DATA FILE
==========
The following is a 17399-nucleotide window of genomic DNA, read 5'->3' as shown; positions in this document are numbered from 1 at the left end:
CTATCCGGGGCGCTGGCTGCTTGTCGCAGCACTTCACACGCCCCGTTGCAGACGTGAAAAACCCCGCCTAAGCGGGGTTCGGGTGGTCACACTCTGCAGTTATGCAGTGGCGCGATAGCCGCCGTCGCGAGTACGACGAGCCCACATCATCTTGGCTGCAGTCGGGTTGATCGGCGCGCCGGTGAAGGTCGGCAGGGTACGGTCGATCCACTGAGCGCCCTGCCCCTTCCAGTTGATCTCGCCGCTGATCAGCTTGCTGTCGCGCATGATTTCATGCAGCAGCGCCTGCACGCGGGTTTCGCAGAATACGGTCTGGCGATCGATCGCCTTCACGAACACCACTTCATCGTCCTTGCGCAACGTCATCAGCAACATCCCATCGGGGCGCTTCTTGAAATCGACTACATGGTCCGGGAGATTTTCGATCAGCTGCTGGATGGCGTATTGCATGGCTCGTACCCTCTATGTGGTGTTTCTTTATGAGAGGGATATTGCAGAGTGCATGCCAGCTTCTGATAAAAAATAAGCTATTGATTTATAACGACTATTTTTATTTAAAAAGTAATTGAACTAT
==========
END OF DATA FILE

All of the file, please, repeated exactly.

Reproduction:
The following is a 17399-nucleotide window of genomic DNA, read 5'->3' as shown; positions in this document are numbered from 1 at the left end:
CTATCCGGGGCGCTGGCTGCTTGTCGCAGCACTTCACACGCCCCGTTGCAGACGTGAAAAACCCCGCCTAAGCGGGGTTCGGGTGGTCACACTCTGCAGTTATGCAGTGGCGCGATAGCCGCCGTCGCGAGTACGACGAGCCCACATCATCTTGGCTGCAGTCGGGTTGATCGGCGCGCCGGTGAAGGTCGGCAGGGTACGGTCGATCCACTGAGCGCCCTGCCCCTTCCAGTTGATCTCGCCGCTGATCAGCTTGCTGTCGCGCATGATTTCATGCAGCAGCGCCTGCACGCGGGTTTCGCAGAATACGGTCTGGCGATCGATCGCCTTCACGAACACCACTTCATCGTCCTTGCGCAACGTCATCAGCAACATCCCATCGGGGCGCTTCTTGAAATCGACTACATGGTCCGGGAGATTTTCGATCAGCTGCTGGATGGCGTATTGCATGGCTCGTACCCTCTATGTGGTGTTTCTTTATGAGAGGGATATTGCAGAGTGCATGCCAGCTTCTGATAAAAAATAAGCTATTGATTTATAACGACTATTTTTATTTAAAAAGTAATTGAACTAT